This is a quick post, just to alert you to a resource for buying fish because I think many of us feel in the dark as to which are best to buy and why.

Picture 15via pinterest.com

The Australian Marine Conservation Society (AMCS) have developed the first online sustainability guide for seafood consumers in Australia. It was developed in response to growing public concern about overfishing and its impact on our oceans and their wildlife, and is designed to help you make informed seafood choices and play a part in swelling the tide for sustainable seafood in Australia.

The guide lists fish according to ‘better’ option, ‘think twice’, or ‘no’- which basically means don’t eat it if you have a conscience.

According to the sustainability guide, some of the well-known ‘better’ options include

  • sardines,
  • whiting, calamari,
  • oysters
  • and mahi mahi.

We should be saying “no” to:

  • tuna,
  • salmon,
  • gemfish
  • and farmed barramundi

Some of the ‘think twice’ fish include prawns(farmed in Australia), dory, and wild barramundi. See the guide for a full list and explanation of all fish, and if you’re interested, I’ve posted before on which tinned tuna to buy.

Here’s some bullet-pointed things to share at the pub tonight:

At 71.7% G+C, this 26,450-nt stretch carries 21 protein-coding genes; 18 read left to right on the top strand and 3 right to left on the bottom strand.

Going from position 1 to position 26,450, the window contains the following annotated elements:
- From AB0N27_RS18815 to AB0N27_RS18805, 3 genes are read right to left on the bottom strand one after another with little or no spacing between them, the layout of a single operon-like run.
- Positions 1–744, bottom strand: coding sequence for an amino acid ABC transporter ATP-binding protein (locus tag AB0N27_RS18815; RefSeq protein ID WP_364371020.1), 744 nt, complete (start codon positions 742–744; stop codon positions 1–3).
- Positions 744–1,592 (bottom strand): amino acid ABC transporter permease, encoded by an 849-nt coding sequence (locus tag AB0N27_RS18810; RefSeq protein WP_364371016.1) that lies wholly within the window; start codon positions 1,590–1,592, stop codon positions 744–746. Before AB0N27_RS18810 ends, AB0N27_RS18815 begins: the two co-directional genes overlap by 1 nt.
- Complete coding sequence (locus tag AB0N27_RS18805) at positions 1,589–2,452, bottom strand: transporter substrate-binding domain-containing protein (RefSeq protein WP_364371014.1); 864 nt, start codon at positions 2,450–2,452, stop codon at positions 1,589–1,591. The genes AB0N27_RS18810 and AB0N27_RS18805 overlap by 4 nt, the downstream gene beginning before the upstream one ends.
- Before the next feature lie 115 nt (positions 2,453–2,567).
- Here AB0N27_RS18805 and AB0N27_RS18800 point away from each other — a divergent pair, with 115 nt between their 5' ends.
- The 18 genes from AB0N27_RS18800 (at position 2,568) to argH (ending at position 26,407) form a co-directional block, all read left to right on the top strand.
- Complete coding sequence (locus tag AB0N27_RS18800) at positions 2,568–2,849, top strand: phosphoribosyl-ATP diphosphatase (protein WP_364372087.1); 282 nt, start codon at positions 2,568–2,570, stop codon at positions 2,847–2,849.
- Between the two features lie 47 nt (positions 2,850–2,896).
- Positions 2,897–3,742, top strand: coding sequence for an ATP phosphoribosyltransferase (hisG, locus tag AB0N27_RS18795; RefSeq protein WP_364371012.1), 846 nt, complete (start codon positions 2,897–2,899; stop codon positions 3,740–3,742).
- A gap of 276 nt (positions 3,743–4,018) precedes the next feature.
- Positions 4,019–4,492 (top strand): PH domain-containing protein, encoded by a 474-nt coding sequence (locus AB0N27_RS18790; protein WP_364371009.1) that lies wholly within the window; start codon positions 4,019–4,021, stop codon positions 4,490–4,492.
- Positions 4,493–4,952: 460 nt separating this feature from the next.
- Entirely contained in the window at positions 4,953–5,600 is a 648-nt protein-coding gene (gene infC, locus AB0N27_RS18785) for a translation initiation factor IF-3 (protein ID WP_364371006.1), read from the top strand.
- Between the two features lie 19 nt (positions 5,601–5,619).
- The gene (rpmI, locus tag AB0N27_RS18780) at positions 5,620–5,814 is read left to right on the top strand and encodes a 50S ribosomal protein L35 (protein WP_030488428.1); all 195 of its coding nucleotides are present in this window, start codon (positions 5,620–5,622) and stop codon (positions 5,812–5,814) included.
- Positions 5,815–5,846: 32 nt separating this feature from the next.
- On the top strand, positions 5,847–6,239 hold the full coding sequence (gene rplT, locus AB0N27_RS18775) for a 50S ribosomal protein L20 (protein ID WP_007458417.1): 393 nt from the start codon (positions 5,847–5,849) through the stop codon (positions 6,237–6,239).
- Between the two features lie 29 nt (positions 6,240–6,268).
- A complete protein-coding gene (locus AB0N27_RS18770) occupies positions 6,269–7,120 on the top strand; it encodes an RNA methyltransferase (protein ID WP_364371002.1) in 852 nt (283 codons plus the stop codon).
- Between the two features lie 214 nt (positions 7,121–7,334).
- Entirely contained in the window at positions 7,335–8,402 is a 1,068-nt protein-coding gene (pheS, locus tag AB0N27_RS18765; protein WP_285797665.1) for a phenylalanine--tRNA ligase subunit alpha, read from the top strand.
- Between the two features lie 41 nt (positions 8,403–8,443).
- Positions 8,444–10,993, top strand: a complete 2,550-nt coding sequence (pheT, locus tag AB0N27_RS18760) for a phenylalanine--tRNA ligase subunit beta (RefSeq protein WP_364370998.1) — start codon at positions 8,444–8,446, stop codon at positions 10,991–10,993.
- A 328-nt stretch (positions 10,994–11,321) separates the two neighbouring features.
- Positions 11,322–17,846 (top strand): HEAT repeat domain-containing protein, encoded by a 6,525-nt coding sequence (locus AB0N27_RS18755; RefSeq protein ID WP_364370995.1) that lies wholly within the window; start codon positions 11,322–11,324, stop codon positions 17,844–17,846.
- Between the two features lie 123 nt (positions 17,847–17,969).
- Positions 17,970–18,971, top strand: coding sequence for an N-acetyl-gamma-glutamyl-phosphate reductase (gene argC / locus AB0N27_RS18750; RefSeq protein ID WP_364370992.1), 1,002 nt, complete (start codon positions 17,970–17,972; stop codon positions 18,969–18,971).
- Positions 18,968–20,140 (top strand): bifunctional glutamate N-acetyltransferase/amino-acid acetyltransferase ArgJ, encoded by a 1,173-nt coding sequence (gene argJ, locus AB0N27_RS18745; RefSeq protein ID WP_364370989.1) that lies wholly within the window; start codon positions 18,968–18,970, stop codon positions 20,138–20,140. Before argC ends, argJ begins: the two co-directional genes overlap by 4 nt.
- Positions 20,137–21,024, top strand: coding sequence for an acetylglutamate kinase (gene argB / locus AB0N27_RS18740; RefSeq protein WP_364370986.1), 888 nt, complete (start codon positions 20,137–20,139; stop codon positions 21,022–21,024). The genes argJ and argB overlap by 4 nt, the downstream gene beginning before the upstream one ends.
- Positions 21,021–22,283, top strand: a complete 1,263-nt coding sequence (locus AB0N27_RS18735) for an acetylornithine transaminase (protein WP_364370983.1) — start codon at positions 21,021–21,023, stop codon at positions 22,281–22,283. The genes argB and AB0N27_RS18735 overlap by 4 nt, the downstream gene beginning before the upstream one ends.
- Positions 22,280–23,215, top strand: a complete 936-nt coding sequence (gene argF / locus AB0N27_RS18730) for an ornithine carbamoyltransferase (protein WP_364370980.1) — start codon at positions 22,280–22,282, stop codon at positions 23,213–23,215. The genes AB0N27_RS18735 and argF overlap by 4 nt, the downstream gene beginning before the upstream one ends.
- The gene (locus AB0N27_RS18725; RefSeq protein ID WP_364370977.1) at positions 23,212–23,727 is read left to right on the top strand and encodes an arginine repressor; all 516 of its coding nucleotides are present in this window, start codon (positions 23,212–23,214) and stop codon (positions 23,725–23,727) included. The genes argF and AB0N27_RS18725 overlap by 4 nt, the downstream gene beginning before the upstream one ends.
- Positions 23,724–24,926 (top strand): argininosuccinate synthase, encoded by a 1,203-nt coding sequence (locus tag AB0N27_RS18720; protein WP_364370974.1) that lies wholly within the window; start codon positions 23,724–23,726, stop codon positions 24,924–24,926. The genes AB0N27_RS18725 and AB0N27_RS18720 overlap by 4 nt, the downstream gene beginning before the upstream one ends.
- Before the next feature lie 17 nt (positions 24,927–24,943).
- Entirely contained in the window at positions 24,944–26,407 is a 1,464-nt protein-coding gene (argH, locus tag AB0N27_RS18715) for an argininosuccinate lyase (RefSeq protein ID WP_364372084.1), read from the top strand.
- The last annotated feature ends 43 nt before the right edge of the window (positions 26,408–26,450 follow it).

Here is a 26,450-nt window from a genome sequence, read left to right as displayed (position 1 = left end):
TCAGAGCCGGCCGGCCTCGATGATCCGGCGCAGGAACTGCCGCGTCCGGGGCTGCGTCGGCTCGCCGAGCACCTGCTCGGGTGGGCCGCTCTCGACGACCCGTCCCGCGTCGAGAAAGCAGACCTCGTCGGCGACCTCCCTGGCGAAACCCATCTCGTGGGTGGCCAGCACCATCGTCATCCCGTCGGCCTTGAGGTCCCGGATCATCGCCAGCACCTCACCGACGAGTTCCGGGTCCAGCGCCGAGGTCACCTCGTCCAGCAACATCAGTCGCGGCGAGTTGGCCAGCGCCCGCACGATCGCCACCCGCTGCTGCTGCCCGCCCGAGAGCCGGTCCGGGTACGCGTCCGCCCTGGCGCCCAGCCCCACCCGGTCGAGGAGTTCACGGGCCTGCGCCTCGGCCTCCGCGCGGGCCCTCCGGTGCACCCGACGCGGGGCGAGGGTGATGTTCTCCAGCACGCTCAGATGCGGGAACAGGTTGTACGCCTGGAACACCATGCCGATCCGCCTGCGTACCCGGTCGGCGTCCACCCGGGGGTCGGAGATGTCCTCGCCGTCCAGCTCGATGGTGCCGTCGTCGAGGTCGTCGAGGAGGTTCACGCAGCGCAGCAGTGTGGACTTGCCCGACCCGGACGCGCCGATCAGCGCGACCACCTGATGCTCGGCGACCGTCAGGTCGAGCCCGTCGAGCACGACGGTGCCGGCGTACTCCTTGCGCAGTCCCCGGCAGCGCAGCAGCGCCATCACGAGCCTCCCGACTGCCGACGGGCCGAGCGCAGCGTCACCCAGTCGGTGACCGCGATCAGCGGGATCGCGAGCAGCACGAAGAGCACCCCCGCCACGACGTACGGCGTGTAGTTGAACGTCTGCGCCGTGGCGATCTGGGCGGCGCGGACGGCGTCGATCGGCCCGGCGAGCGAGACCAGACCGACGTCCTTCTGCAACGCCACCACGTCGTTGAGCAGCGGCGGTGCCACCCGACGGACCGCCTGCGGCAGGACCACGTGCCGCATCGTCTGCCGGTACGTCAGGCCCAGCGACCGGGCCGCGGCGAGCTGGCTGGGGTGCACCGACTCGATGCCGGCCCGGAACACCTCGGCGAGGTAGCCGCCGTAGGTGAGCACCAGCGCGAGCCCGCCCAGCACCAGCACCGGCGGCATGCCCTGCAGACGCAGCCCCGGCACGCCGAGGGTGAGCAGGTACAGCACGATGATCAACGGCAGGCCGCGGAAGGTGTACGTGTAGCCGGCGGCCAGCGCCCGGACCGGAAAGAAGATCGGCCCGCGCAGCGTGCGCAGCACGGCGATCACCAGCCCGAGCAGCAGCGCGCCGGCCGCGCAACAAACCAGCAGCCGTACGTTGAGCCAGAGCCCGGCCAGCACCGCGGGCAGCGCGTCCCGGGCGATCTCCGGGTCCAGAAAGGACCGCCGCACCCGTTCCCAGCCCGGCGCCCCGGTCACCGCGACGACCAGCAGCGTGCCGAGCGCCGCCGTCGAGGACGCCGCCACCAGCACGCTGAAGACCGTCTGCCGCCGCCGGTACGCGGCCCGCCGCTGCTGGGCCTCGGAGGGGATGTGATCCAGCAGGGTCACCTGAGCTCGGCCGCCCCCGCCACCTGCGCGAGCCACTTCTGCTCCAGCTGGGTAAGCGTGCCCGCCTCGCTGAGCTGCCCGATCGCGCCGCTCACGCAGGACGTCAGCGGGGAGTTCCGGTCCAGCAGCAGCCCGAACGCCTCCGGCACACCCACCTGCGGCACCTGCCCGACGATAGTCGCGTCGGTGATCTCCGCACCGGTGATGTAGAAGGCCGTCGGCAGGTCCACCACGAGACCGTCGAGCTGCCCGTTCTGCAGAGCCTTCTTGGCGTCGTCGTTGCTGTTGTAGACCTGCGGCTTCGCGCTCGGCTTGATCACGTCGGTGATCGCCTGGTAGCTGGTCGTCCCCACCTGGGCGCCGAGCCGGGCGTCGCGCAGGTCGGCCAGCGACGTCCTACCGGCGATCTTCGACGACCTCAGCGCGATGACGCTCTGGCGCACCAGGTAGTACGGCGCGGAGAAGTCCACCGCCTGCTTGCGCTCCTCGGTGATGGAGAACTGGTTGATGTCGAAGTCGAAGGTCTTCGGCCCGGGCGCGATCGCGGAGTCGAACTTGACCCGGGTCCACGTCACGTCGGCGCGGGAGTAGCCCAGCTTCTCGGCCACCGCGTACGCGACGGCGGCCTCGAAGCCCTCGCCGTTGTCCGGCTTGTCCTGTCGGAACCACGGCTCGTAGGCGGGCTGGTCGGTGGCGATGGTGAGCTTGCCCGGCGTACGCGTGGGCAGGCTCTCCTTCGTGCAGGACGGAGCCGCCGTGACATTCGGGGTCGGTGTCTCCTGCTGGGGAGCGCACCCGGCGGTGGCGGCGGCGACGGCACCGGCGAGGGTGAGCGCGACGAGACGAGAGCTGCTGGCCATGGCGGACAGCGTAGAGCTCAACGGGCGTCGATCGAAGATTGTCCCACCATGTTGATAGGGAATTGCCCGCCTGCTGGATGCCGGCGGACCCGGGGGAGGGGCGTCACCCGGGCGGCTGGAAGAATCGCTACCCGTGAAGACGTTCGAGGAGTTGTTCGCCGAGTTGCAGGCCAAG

• One research team assessing the relative sustainability of the top seafood producing nations ranked Australia 31st out of the 53 nations considered. We still have a long way to go.
  • When you’re shopping for seafood, ask if the fish is a deep sea, slow-growing or long-lived species. Deep sea species are generally slow-growing and long-lived. This makes them particularly vulnerable to fishing pressure, and they take longer to recover from impacts on their populations. Give these species a break.
  • The ‘dolphin friendly’ logos evident on most canned fish, particularly tuna, are not a measure of sustainability. While dolphin friendly seafood is caught in ways that minimise the number of dolphins killed, they may still catch threatened species such as sharks or turtles. The ‘dolphin friendly’ logo also does not give any indication of overfishing. Although some companies try to do the right thing, there is no independent regulation of the use of dolphin friendly labels.

There is a lot of helpful information on the website. You can also buy a guide for $9.95 here. Keep it with you and shop with a clear conscience.

Mark Bittman from the New York Times says he only eats white fillet. He shares some tips on cooking and eating sustainable fish here. I’ve pulled out some top tips for you:

  • cook any white fillet the same way you cook any other white fillet: broiled, sautéed, roasted or poached, and teamed with just about any seasoning you can think of, from the obvious, like tomatoes and capers, to the semiexotic, like sugar and fish sauce.
  • thicker pieces of fish will cook in 15 minutes or less, thinner pieces in under 10.
  • you can tell that any fillet is done when it’s opaque and a thin-bladed knife meets little resistance when you use it to poke the thickest part of the fish.

I know a lot of eco-orientated nutritionists share on this blog…what are your thoughts? Anyone else got fish-buying tips?

 

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